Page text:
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King praises health sector’s commitment

9 December 2004

King praises health sector’s commitment

The health sector’s commitment to progress right across the health and disability sector shines through in the fourth report on implementing the New Zealand Health Strategy, says Health Minister Annette King. Implementing the New Zealand Health Strategy 2004 is a summary of actions undertaken this year across the health sector to implement the Strategy.

Ms King says a special focus of the report is on local activities of District Health Boards and Primary Health Organisations, with the wide range of PHO activities and initiatives documented in case studies in this year’s report illustrating the crucial role of these organisations in improving health and reducing inequalities.

"Although the first two PHOs only came into being in July 2002, we now have 77 providing improved primary health care to more than 3.7 million New Zealanders, with some two million people, including over-65s and under-18s, already entitled to cheaper doctors’ visits and lower prescription costs on most items.

By July 2007, all New Zealanders belonging to PHOs, and that will be almost all of us, will be entitled to lower-cost care." Ms King says that since the strategy’s launch in 2000 the Government has committed unprecedented funding to primary health care, with a cumulative $1.7 billion in new money being invested over six years from 2002/03.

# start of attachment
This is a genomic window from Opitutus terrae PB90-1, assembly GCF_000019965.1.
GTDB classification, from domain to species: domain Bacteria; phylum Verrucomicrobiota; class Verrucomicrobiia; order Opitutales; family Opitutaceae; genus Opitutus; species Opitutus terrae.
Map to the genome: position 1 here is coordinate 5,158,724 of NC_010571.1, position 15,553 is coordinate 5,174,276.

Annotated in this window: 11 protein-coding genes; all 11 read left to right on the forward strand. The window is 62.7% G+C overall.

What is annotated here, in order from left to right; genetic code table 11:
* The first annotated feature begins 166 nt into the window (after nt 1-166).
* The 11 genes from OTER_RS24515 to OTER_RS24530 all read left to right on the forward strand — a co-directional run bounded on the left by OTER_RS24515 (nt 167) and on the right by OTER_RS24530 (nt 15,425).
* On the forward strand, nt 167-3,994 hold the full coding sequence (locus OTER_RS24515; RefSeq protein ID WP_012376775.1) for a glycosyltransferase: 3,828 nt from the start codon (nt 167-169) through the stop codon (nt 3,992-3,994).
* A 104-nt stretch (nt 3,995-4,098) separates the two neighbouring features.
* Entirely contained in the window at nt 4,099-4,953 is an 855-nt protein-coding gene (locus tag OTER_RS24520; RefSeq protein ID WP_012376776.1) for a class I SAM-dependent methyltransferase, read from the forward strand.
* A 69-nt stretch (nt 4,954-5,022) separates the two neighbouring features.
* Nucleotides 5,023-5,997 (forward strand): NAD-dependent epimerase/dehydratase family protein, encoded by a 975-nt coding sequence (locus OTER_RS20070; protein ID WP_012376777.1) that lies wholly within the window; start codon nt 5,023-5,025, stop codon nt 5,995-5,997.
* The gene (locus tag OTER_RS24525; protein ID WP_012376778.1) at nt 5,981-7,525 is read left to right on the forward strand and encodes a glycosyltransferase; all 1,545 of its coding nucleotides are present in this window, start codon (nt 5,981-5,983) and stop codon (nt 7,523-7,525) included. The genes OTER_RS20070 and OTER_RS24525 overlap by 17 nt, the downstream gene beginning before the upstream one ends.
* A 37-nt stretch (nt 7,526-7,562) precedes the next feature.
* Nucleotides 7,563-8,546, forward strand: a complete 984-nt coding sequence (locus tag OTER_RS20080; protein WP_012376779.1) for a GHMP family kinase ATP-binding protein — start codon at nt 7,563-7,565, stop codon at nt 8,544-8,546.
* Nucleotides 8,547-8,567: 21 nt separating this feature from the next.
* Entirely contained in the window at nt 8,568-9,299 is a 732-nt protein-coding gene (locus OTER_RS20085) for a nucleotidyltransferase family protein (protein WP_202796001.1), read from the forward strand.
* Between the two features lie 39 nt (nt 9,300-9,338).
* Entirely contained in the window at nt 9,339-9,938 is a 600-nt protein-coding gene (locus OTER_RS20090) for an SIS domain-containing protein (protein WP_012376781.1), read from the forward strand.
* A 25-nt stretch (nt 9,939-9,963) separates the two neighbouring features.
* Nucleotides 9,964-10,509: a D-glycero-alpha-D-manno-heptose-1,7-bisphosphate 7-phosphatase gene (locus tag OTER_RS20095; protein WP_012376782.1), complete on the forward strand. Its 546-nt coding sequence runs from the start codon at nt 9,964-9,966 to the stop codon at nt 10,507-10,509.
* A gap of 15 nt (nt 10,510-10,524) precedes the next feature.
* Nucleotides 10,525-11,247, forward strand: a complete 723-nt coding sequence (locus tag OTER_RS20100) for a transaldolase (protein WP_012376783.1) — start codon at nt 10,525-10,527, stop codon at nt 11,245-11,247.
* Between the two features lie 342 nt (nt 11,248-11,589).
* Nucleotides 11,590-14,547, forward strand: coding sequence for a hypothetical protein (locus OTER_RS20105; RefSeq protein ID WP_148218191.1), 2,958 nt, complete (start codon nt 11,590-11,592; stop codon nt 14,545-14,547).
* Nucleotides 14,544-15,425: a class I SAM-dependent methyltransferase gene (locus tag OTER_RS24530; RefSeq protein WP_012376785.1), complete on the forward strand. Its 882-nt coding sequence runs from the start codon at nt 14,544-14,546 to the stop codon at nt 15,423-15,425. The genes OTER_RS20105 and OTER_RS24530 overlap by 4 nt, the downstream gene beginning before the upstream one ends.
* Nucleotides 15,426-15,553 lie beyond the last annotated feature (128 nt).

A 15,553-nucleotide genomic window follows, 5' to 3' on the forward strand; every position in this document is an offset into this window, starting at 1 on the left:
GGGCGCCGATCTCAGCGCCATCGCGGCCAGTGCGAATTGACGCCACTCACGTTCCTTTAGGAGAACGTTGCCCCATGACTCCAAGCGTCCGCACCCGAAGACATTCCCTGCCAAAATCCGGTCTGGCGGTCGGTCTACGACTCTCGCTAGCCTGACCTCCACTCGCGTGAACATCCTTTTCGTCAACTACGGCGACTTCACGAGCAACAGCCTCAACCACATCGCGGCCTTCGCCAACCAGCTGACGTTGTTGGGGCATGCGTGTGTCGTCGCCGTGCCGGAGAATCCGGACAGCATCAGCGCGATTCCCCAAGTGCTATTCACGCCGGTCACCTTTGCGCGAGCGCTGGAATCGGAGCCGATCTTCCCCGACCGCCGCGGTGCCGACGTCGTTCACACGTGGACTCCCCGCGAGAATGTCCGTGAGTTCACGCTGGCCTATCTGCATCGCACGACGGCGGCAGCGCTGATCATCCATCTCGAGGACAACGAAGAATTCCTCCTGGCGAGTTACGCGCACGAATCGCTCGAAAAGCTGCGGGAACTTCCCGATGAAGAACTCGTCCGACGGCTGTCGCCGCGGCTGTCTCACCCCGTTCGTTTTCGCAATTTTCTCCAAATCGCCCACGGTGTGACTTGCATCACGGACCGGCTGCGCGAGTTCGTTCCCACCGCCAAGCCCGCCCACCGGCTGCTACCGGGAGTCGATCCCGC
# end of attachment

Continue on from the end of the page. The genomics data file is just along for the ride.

“Accessible primary health care plays a vital role in effective chronic disease prevention and management. An excellent example is diabetes, with the Get Checked programme a cornerstone of efforts to reduce diabetes in New Zealand. In 2003, 61,246 people with diabetes received a free annual check, an increase of 96 percent since 2001.

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The national rollout of Healthline, a free 24-hour telephone triage and health advice line, will also contribute to our overall goal of improved access to primary health care services when completed in mid-2005. "But if 2004 is remembered for anything above all else in health, it will be for the Smoke-free Environments Amendment Act coming into force tomorrow," says Ms King.

"Illnesses relating to smoking continue to take an inordinate share of total health spending, so the gains we are making, particularly with young people, are welcome. To give one specific example, the average number of year ten students smoking on a daily basis has fallen from 16 to 12 percent over 1999-2003."

Ms King said other notable developments this year have included the orthopaedics project and the start of the rollout of the Meningococcal B Immunisation Programme. "I look forward to reporting on future progress in implementing the New Zealand Health Strategy to reduce inequalities and improve the health of all New Zealanders. We are doing better in many areas, but we need to do better still. I am confident the health sector will remain committed to doing just that.”

The full report is on the Ministry of Health website, www.moh.govt.nz/publications.

ENDS

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